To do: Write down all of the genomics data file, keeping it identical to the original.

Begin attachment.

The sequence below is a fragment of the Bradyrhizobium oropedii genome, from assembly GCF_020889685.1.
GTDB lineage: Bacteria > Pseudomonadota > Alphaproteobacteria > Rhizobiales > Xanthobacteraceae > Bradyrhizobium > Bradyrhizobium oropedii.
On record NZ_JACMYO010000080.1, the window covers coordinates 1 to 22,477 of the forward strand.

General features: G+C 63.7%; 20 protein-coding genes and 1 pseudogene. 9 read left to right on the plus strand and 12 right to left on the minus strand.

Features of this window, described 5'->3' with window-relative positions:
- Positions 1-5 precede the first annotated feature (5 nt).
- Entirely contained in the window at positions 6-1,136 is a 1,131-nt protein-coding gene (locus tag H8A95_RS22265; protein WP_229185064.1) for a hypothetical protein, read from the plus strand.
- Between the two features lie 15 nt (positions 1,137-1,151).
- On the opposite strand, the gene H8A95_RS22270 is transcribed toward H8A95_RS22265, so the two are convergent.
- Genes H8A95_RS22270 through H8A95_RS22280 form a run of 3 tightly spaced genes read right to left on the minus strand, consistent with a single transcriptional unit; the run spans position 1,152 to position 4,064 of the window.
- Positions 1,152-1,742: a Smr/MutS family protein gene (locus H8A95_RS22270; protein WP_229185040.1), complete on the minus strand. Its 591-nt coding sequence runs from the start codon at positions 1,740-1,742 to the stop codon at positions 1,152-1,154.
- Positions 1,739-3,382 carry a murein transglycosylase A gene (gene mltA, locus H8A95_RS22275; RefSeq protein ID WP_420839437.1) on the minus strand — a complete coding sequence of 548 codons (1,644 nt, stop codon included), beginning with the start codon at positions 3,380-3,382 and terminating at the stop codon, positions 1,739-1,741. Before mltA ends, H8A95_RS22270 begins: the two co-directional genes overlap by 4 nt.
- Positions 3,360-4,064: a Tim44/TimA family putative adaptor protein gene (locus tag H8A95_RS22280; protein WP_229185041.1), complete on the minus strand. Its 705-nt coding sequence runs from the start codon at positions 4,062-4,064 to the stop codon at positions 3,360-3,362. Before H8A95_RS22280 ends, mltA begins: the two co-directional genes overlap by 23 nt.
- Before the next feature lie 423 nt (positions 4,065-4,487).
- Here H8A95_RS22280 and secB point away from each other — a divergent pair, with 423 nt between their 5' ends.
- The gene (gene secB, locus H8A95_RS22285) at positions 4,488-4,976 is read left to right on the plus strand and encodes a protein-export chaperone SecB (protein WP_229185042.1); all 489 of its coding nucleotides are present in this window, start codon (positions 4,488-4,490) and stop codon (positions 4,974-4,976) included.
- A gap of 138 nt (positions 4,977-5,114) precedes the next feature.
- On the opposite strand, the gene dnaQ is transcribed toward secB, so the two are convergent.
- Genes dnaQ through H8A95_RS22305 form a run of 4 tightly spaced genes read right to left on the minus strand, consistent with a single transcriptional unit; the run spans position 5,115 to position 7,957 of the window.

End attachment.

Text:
The sequence below is a fragment of the Bradyrhizobium oropedii genome, from assembly GCF_020889685.1.
GTDB lineage: Bacteria > Pseudomonadota > Alphaproteobacteria > Rhizobiales > Xanthobacteraceae > Bradyrhizobium > Bradyrhizobium oropedii.
On record NZ_JACMYO010000080.1, the window covers coordinates 1 to 22,477 of the forward strand.

General features: G+C 63.7%; 20 protein-coding genes and 1 pseudogene. 9 read left to right on the plus strand and 12 right to left on the minus strand.

Features of this window, described 5'->3' with window-relative positions:
- Positions 1-5 precede the first annotated feature (5 nt).
- Entirely contained in the window at positions 6-1,136 is a 1,131-nt protein-coding gene (locus tag H8A95_RS22265; protein WP_229185064.1) for a hypothetical protein, read from the plus strand.
- Between the two features lie 15 nt (positions 1,137-1,151).
- On the opposite strand, the gene H8A95_RS22270 is transcribed toward H8A95_RS22265, so the two are convergent.
- Genes H8A95_RS22270 through H8A95_RS22280 form a run of 3 tightly spaced genes read right to left on the minus strand, consistent with a single transcriptional unit; the run spans position 1,152 to position 4,064 of the window.
- Positions 1,152-1,742: a Smr/MutS family protein gene (locus H8A95_RS22270; protein WP_229185040.1), complete on the minus strand. Its 591-nt coding sequence runs from the start codon at positions 1,740-1,742 to the stop codon at positions 1,152-1,154.
- Positions 1,739-3,382 carry a murein transglycosylase A gene (gene mltA, locus H8A95_RS22275; RefSeq protein ID WP_420839437.1) on the minus strand — a complete coding sequence of 548 codons (1,644 nt, stop codon included), beginning with the start codon at positions 3,380-3,382 and terminating at the stop codon, positions 1,739-1,741. Before mltA ends, H8A95_RS22270 begins: the two co-directional genes overlap by 4 nt.
- Positions 3,360-4,064: a Tim44/TimA family putative adaptor protein gene (locus tag H8A95_RS22280; protein WP_229185041.1), complete on the minus strand. Its 705-nt coding sequence runs from the start codon at positions 4,062-4,064 to the stop codon at positions 3,360-3,362. Before H8A95_RS22280 ends, mltA begins: the two co-directional genes overlap by 23 nt.
- Before the next feature lie 423 nt (positions 4,065-4,487).
- Here H8A95_RS22280 and secB point away from each other — a divergent pair, with 423 nt between their 5' ends.
- The gene (gene secB, locus H8A95_RS22285) at positions 4,488-4,976 is read left to right on the plus strand and encodes a protein-export chaperone SecB (protein WP_229185042.1); all 489 of its coding nucleotides are present in this window, start codon (positions 4,488-4,490) and stop codon (positions 4,974-4,976) included.
- A gap of 138 nt (positions 4,977-5,114) precedes the next feature.
- On the opposite strand, the gene dnaQ is transcribed toward secB, so the two are convergent.
- Genes dnaQ through H8A95_RS22305 form a run of 4 tightly spaced genes read right to left on the minus strand, consistent with a single transcriptional unit; the run spans position 5,115 to position 7,957 of the window.